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European Journal of Physical and Rehabilitation Medicine 2019 October;55(5):551-7

DOI: 10.23736/S1973-9087.19.05684-3

Copyright © 2019 EDIZIONI MINERVA MEDICA

lingua: Inglese

Effects of kinesio taping on hemiplegic hand in patients with upper limb post-stroke spasticity: a randomized controlled pilot study

Yu-Chi HUANG 1, 2, Po-Cheng CHEN 1, 2, Hui-Hsin TSO 1, 2, Yu-Chien YANG 1, 2, Tzai-Lun HO 1, 2, Chau-Peng LEONG 1, 2

1 Department of Physical Medicine and Rehabilitation, Kaohsiung Chang Gung Memorial Hospital, Kaohsiung, Taiwan; 2 Chang Gung University College of Medicine, Kaohsiung, Taiwan



BACKGROUND: Post-stroke spasticity is a common complication in patients with stroke and a key contributor to impaired hand function after stroke.
AIM: The purpose of this study was to investigate the effects of kinesio taping on managing spasticity of upper extremity and motor performance in patients with subacute stroke.
DESIGN: A randomized controlled pilot study.
SETTING: A hospital center.
POPULATION: Participants with stroke within six months.
METHODS: Thirty-one participants were enrolled. Patients were randomly allocated into kinesio taping (KT) group or control group. In KT group, Kinesio Tape was applied as an add-on treatment over the dorsal side of the affected hand during the intervention. Both groups received regular rehabilitation 5 days a week for 3 weeks. The primary outcome was muscle spasticity measured by modified Ashworth Scale (MAS). Secondary outcomes were functional performances of affected limb measured by using Fugl-Meyer assessment for upper extremity (FMA-UE), Brunnstrom stage, and the Simple Test for Evaluating Hand Function (STEF). Measures were taken before intervention, right after intervention (the third week) and two weeks later (the fifth week).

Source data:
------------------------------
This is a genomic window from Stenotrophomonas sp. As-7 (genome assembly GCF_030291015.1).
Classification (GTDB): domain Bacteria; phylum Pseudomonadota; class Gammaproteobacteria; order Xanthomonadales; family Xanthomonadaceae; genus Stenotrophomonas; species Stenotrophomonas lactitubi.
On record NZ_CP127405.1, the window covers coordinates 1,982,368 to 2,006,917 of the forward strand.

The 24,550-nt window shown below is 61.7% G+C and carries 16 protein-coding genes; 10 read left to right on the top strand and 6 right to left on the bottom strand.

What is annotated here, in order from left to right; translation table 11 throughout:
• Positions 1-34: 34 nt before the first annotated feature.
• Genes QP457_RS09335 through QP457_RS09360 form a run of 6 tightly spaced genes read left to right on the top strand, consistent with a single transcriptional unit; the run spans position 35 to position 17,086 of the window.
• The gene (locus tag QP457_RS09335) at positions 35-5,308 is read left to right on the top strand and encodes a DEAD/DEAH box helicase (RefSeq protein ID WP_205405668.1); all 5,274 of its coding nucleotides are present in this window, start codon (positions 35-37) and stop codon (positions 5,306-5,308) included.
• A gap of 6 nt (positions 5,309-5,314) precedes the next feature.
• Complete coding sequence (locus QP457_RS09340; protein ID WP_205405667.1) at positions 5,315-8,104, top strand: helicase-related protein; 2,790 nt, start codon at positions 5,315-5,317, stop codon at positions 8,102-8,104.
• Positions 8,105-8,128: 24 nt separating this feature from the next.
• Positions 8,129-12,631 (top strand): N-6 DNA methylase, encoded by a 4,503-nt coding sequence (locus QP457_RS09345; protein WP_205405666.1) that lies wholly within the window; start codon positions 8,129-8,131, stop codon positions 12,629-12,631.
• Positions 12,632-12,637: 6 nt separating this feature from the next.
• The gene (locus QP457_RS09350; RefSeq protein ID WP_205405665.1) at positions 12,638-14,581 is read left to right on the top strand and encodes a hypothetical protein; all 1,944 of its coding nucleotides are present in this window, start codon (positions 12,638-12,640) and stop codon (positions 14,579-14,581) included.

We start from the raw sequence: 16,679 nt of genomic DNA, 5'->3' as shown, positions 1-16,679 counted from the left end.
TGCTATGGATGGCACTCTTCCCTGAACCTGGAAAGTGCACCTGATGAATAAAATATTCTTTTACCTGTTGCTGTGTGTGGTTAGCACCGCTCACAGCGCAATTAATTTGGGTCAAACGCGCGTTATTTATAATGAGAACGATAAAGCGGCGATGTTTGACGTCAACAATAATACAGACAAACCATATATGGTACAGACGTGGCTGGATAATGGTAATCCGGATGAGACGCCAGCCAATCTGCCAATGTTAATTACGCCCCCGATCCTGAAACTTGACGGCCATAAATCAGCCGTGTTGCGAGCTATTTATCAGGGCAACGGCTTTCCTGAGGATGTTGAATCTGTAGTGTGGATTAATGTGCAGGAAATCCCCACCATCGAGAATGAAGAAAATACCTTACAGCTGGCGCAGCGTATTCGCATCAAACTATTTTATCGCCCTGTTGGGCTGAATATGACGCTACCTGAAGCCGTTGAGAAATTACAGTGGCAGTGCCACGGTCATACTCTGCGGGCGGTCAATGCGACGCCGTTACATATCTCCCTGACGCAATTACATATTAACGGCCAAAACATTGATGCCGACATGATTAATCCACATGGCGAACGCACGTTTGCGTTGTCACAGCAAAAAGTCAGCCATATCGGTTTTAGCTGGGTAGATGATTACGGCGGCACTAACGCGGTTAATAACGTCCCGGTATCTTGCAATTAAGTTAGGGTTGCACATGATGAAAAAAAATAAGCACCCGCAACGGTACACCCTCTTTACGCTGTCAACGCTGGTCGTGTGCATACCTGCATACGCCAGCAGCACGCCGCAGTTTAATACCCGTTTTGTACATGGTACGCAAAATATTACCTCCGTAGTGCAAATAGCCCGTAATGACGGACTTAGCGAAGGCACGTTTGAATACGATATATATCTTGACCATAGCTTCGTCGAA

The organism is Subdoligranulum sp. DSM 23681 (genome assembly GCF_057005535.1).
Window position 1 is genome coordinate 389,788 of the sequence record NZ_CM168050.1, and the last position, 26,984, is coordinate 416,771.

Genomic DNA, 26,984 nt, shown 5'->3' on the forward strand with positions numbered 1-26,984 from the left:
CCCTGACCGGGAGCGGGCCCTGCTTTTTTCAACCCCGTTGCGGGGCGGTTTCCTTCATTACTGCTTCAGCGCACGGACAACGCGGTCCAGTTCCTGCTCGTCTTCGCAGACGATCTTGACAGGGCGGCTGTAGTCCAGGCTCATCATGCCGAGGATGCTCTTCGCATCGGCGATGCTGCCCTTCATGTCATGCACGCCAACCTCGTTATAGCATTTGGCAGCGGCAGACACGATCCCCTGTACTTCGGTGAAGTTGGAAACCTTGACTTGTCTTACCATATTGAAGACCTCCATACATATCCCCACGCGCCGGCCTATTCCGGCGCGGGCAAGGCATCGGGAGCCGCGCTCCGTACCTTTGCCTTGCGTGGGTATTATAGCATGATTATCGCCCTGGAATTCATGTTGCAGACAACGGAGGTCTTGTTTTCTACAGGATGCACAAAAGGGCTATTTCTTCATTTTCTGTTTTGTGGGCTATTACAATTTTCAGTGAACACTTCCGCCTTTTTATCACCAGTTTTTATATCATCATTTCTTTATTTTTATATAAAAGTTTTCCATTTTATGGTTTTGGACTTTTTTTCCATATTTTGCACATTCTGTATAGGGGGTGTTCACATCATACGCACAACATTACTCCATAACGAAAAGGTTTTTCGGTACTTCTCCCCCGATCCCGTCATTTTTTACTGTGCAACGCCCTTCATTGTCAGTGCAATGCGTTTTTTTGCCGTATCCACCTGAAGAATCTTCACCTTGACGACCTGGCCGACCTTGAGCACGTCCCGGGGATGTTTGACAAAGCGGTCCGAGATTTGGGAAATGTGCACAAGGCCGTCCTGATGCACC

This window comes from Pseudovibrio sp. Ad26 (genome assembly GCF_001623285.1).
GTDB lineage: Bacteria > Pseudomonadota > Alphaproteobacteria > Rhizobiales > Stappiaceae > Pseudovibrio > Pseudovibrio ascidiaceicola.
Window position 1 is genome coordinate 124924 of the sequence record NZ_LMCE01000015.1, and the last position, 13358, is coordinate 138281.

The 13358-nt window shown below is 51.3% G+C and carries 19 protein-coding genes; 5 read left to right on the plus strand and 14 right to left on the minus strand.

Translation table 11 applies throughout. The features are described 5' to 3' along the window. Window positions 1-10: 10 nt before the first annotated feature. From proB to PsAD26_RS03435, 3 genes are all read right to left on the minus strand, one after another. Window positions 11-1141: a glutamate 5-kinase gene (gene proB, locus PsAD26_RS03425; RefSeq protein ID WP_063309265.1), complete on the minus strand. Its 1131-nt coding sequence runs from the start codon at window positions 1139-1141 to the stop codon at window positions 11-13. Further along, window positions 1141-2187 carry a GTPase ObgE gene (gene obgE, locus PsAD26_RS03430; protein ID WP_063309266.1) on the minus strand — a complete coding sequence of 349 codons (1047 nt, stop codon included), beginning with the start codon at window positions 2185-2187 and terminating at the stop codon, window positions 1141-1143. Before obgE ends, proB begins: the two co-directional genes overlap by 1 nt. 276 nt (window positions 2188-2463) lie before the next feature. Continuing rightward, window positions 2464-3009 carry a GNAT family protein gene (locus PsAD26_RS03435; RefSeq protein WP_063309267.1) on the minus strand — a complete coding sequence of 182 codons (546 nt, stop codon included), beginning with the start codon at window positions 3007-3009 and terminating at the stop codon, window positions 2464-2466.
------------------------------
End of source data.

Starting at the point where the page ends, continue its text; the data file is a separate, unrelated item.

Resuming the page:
RESULTS: Within-group comparisons yielded significant differences in FMA-UE and Brunnstrom stages at the third and fifth week in the control group (P=0.003-0.019). In the KT group, significant differences were noted in FMA-UE, Brunnstrom stage, and MAS at the third and fifth week (P=0.001-0.035), and in the proximal part of FMA-UE between the third and fifth week (P=0.005). Between-group comparisons showed a significant difference in the distal part of FMA-UE at the fifth week (P=0.037).
CONCLUSIONS: Kinesio taping could provide some benefits in reducing spasticity and in improving motor performance on the affected hand in patients with subacute stroke.
CLINICAL REHABILITATION IMPACT: Kinesio taping could be a choice for clinical practitioners to use for effectively managing post-stroke spasticity.


KEY WORDS: Stroke rehabilitation; Muscle spasticity; Athletic tape; Hemiplegia

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